Nonverbal Communication and Customer/Student Service

Yesterday, on the first day of classes at MCCC, I walked the campus and visited a several classes. As I made my usual rounds, I stopped in Prof. Mark Bergmooser’s SPCH255 – Nonverbal Communication class. The class had just begun an exercise in nonverbal first impressions. Professor Bergmooser invited me to stay and partake in the exercise.  I was eager to participate in this free educational endeavor. We were to congregate in groups of 2/3 (it was pairs of two, until I walked in and messed it up, so we had me as a third person in some groups) as we talked and discussed various topics and determined our first impressions of each other based on body language and other nonverbal signs.

As we concluded that exercise and discussed our impressions of those with whom we had interacted, I was struck by the fact that there is so much we can tell about people even before they say a word. Here are a couple of personal examples.  Just two days ago, I was on a Delta Airlines (yes, I have called them out!) flight from Accra, Africa to New York. My aisle of the plane was attended to by two flight attendants who were obviously seasoned veterans. Throughout the 12 hour ordeal (there was a two hour delay), I did not see either one of them smile even once at any passenger! My conclusion based on their nonverbal communication, they hate their jobs. By contrast, on my flight from New York to Accra, we were attended to by a young lady who smiled consistently and even joked with passengers. At the end of the flight, I walked up to her and personally thanked her for keeping the smile on her face and for her positive attitude. Her response: “when you enjoy what you do, it is easy to keep smiling”. Enough said.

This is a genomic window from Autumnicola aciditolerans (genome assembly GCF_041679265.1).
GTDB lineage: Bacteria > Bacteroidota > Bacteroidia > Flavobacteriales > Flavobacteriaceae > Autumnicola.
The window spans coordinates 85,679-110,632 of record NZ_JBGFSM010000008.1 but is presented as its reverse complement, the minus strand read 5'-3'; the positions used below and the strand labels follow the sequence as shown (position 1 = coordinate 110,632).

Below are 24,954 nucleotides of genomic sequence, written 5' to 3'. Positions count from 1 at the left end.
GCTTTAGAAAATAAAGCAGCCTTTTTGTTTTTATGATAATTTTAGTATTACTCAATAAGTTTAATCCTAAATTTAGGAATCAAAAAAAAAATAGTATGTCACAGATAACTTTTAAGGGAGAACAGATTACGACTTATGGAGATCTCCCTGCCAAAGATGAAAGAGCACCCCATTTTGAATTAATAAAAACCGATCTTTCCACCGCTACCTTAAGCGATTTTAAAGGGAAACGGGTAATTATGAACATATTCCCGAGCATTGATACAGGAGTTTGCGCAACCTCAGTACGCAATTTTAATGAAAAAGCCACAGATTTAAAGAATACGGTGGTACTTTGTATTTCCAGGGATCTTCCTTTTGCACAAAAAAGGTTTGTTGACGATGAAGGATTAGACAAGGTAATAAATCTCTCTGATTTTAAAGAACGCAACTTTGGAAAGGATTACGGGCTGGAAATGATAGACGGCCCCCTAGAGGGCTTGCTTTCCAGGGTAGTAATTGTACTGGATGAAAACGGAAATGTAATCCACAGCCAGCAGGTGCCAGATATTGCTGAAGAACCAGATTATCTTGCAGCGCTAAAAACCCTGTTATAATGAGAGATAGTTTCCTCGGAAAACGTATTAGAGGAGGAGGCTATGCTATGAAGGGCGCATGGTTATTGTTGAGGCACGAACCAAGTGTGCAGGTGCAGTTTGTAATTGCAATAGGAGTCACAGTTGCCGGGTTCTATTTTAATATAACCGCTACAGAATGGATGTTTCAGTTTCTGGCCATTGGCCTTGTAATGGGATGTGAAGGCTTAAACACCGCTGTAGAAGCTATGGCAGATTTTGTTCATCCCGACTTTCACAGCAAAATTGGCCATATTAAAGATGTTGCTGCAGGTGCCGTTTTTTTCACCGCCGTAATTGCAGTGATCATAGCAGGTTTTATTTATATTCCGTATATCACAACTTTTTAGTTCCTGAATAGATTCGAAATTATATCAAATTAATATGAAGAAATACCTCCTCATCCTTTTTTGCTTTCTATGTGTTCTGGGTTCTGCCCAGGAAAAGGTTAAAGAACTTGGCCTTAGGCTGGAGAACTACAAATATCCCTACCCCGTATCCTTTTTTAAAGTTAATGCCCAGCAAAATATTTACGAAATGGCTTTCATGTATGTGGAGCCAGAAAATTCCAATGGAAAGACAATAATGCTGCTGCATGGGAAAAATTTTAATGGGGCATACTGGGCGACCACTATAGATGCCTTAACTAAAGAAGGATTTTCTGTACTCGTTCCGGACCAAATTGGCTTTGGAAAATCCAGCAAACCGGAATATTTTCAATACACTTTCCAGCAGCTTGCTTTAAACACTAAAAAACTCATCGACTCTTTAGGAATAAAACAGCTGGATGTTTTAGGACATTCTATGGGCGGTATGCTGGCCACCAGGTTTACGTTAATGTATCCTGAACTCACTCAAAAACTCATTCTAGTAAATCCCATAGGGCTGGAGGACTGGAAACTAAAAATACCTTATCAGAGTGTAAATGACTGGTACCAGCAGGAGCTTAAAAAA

My other example has to do with interaction with individuals on campus, especially students. I make it a point to always say hello to anybody and everybody I encounter on campus – it is easy, simple, and the right thing to do. It is a loose version of the ten foot rule. Based on what I learned on the first day of class in Prof. Bergmooser’s class, nonverbal communication can make or break potential relationships. Even if we do not speak to those we pass in the hallway, a simple smile, a nod, a fist bump, a thumbs up, a wink – be careful who you wink at – Former President George W. Bush winked at me once, but that’s a whole different storyJ Of course, there is positive and negative nonverbal communication. Examples of positive would be a smile or an appropriate hug (underscore “appropriate”). Examples of negative would be a frown, a growl, a slap in the face, a kick in the shin, or a punch in the nose. Hopefully we have not experienced too many of those here on campus or anywhere else, for that matter.  My point is, the body language we use when we interact with our students the first time we meet them may shape their opinions of us for a long time and may determine whether they stay with us or leave us. We are a student focused institution and we need to be cognizant of how well we are relating to our students and colleagues nonverbally. And to think I learned all that just on the first day of class.